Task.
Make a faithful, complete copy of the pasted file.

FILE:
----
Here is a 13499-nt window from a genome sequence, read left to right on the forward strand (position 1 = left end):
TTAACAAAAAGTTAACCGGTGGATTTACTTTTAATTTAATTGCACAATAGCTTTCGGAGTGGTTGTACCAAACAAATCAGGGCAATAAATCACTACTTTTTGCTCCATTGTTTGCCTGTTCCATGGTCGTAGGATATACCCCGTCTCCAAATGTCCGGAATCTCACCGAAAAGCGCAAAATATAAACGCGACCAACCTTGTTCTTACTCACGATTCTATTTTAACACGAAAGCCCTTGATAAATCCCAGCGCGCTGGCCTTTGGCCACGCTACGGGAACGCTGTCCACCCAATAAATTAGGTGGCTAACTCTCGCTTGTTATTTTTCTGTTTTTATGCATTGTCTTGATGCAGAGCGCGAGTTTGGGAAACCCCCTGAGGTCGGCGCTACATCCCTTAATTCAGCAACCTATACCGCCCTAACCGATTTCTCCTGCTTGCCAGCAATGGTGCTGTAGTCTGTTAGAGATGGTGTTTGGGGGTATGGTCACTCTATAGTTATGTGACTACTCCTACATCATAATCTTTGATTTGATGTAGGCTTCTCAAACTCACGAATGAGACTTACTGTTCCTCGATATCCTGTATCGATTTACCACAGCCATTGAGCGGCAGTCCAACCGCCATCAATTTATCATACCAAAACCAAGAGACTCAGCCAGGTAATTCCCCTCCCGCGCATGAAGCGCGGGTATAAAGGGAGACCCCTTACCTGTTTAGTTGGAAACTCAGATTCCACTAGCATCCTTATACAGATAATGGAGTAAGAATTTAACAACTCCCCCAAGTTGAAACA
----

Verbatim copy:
Here is a 13499-nt window from a genome sequence, read left to right on the forward strand (position 1 = left end):
TTAACAAAAAGTTAACCGGTGGATTTACTTTTAATTTAATTGCACAATAGCTTTCGGAGTGGTTGTACCAAACAAATCAGGGCAATAAATCACTACTTTTTGCTCCATTGTTTGCCTGTTCCATGGTCGTAGGATATACCCCGTCTCCAAATGTCCGGAATCTCACCGAAAAGCGCAAAATATAAACGCGACCAACCTTGTTCTTACTCACGATTCTATTTTAACACGAAAGCCCTTGATAAATCCCAGCGCGCTGGCCTTTGGCCACGCTACGGGAACGCTGTCCACCCAATAAATTAGGTGGCTAACTCTCGCTTGTTATTTTTCTGTTTTTATGCATTGTCTTGATGCAGAGCGCGAGTTTGGGAAACCCCCTGAGGTCGGCGCTACATCCCTTAATTCAGCAACCTATACCGCCCTAACCGATTTCTCCTGCTTGCCAGCAATGGTGCTGTAGTCTGTTAGAGATGGTGTTTGGGGGTATGGTCACTCTATAGTTATGTGACTACTCCTACATCATAATCTTTGATTTGATGTAGGCTTCTCAAACTCACGAATGAGACTTACTGTTCCTCGATATCCTGTATCGATTTACCACAGCCATTGAGCGGCAGTCCAACCGCCATCAATTTATCATACCAAAACCAAGAGACTCAGCCAGGTAATTCCCCTCCCGCGCATGAAGCGCGGGTATAAAGGGAGACCCCTTACCTGTTTAGTTGGAAACTCAGATTCCACTAGCATCCTTATACAGATAATGGAGTAAGAATTTAACAACTCCCCCAAGTTGAAACA